Thermal Expansion in liquids

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Thermal Expansion in liquids

 

 

 

Thermal expansion in liquids is similar to that of volume expansion in solids and is governed by governed by the similar relationship :-

V = V0( 1 + γΔT )

The bonds between separate molecules in liquids are usually less tight than solids, hence they expand more than solids for the same rise in temperature.

So γ for liquids is generally higher than that of solids.

Liquids are always heated along with a vessel which contains them so initially on heating the system (vessel + liquid), first the vessel gets heat and it expands due to which the level of liquid falls in the vessel. But after some time, the liquids also gets heated and expands more than vessel due to which the level of liquids starts rising.

 

Thermal Expansion in liquids - Curio Physics

 

So liquids have two coefficients of volume expansion :-

  1. Coefficient of apparent expansion γa :- Which is due to apparent expansion of liquid (expansion that appears to be, but is not), i.e., when expansion of vessel containing the liquid is not taken into account.
  2. Coefficient of real expansion γr :- Which is due to the actual increase in volume of liquid, i.e., when expansion of vessel containing the liquid is taken into account.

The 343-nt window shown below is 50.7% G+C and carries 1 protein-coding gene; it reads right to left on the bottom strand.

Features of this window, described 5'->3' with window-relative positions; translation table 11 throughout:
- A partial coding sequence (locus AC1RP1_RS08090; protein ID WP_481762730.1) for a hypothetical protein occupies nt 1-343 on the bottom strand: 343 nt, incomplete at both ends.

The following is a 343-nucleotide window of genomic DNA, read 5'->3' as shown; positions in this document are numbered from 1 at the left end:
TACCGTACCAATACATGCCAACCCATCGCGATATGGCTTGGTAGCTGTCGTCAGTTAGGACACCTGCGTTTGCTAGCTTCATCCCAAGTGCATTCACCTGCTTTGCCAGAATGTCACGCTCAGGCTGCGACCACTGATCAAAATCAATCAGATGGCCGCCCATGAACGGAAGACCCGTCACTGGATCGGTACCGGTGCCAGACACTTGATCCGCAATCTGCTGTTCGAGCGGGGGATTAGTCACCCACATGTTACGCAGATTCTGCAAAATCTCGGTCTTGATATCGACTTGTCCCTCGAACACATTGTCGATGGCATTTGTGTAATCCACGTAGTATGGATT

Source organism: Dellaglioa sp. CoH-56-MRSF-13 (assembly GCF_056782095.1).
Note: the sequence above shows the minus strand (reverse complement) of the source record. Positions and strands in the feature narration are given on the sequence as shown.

Logically

ΔVreal = ΔVapparent + ΔVvessel

V0 ( γreal)ΔT = V0 apparent)ΔT + V0 vessel)ΔT

⇒  γreal = γapparent + γvessel

or

γr = γa + γv

As we have discussed above, that volume expansion coefficient of liquids γ, is generally higher (about 10 times) than that of solids and all the liquids generally increase in volume with increase in temperature. But water is an exception.

Thermal Expansion in liquids - Graph - Curio Physics

The expansion of water is different from other liquids. From 0ºC to 4ºC water contracts (i.e., its volume decreases and density increases ⇒ γ is negative from 0ºC to 4ºC) and beyond 4ºC it expands (i.e., its volume increases and density decreases). Hence density of water is maximum (1000 kgm-3) at 4ºC.

This anomalous behavior of water causes ice to form first at the surface of a lake in cold weather. As winter approaches, the water temperature decreases initially at the surface. The water there sinks because of its increased density. Consequently, the surface reaches 0°C first and the lake becomes covered with ice. Aquatic life is able to survive the cold winter as the lake bottom remains unfrozen at a temperature of about 4°C.

 

Example. Coefficient of apparent expansion of a liquid is determined using 2 different vessels A & B and the values of coefficient of apparent expansion are γ1 and γ2 respectively. If the coefficient of linear expansion of vessel A is α then find coefficient of linear expansion of vessel B.

Solution. As we know that,  γr = γa + γv

For vessel A :-

γr = γ1 + γv

γr = γ1 + 3α     …..(1)

[because γ = 3α]

For vessel B :-

Let x be the coefficient of linear expansion of B, then

γr = γ2 + 3x     …..(2)

From equation (1) and (2), we get

γ1 + 3α = γ2 + 3x

⇒ x = (γ1 – γ2 + 3α)/3

 

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Manoj Kumar Verma

Hi, I'm Manoj Kumar Verma, a physics faculty having 7 years of teaching experience. I have done B.Tech (E.E.). I am also a YouTuber and Blogger. This blog is dedicated to help students learn the physics concepts easily.

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